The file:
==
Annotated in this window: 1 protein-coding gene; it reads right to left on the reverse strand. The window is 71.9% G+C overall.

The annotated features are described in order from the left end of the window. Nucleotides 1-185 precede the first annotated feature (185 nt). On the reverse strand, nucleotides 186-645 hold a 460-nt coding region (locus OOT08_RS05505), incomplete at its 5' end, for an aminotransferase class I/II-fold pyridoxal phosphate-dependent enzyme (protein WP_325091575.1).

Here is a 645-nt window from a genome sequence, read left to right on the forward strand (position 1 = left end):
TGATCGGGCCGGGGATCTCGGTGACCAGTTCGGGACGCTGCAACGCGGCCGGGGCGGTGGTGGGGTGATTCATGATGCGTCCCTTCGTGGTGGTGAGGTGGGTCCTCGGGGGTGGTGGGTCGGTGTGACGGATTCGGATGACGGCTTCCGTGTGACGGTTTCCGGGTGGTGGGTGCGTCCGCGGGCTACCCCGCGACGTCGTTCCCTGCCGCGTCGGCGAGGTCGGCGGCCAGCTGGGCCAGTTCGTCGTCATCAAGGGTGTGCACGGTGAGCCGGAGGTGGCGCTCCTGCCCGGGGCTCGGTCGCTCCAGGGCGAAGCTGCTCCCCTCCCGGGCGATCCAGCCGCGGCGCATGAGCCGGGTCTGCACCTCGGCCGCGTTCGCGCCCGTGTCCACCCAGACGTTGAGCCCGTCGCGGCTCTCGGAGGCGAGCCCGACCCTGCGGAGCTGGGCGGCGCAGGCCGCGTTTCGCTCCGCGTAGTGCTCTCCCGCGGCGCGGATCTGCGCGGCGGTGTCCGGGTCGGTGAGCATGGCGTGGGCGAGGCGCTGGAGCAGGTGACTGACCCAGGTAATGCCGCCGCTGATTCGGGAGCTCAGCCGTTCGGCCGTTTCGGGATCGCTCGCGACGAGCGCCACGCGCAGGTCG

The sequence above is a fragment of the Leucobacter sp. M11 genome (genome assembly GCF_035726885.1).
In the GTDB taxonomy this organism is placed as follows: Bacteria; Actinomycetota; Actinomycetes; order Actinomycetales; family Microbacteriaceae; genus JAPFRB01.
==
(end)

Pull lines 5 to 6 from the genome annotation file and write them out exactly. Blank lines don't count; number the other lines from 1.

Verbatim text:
The sequence above is a fragment of the Leucobacter sp. M11 genome (genome assembly GCF_035726885.1).
In the GTDB taxonomy this organism is placed as follows: Bacteria; Actinomycetota; Actinomycetes; order Actinomycetales; family Microbacteriaceae; genus JAPFRB01.